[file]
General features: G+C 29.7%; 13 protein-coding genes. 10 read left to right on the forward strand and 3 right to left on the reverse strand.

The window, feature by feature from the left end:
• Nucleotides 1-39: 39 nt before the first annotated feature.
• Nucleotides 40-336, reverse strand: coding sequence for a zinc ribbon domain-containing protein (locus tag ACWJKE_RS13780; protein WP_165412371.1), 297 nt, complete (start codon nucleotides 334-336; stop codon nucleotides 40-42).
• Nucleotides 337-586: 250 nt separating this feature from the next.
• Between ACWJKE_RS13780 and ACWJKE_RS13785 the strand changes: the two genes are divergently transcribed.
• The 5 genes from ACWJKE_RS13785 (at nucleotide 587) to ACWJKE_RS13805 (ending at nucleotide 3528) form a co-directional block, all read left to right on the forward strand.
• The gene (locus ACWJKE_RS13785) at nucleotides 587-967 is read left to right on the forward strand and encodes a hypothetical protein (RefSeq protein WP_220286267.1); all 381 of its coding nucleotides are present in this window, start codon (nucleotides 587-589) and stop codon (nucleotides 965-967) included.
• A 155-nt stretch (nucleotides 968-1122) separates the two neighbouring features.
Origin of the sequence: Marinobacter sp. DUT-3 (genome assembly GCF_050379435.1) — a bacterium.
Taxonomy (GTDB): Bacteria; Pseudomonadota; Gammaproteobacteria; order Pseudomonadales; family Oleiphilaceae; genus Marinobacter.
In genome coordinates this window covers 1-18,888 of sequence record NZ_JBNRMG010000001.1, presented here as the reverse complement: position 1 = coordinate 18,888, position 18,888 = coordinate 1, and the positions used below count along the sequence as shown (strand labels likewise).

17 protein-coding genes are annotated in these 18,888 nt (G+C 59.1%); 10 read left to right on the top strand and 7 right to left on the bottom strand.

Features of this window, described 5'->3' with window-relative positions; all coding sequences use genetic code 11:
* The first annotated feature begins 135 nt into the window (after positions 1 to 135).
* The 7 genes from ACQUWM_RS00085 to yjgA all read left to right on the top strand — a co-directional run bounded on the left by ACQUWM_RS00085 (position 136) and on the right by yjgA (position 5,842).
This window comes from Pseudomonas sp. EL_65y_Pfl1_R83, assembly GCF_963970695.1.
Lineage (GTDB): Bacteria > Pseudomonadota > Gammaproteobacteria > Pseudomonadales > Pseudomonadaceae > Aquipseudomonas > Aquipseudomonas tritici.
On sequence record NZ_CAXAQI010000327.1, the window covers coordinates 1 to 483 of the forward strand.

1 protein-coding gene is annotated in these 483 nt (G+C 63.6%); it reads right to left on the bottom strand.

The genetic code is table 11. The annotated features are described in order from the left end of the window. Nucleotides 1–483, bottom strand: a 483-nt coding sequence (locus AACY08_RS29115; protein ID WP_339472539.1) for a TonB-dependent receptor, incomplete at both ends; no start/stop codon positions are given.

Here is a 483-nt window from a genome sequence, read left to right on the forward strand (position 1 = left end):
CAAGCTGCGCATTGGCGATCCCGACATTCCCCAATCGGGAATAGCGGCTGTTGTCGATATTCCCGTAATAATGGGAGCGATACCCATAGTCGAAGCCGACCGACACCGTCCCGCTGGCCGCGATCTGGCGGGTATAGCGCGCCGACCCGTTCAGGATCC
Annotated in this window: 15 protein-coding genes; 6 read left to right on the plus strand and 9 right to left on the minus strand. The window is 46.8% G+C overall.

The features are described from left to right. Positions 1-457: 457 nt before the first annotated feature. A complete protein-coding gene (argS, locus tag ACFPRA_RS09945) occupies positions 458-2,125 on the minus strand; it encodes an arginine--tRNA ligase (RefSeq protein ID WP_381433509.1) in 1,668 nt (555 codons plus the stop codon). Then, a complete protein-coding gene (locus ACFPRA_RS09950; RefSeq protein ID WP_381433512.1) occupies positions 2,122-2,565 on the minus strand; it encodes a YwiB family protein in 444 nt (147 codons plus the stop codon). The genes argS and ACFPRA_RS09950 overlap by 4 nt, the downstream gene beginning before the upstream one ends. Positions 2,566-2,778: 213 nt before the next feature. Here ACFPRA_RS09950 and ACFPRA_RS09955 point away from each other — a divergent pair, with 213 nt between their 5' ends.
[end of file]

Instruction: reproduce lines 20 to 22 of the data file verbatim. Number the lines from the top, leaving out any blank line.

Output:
1 protein-coding gene is annotated in these 483 nt (G+C 63.6%); it reads right to left on the bottom strand.

The genetic code is table 11. The annotated features are described in order from the left end of the window. Nucleotides 1–483, bottom strand: a 483-nt coding sequence (locus AACY08_RS29115; protein ID WP_339472539.1) for a TonB-dependent receptor, incomplete at both ends; no start/stop codon positions are given.

Here is a 483-nt window from a genome sequence, read left to right on the forward strand (position 1 = left end):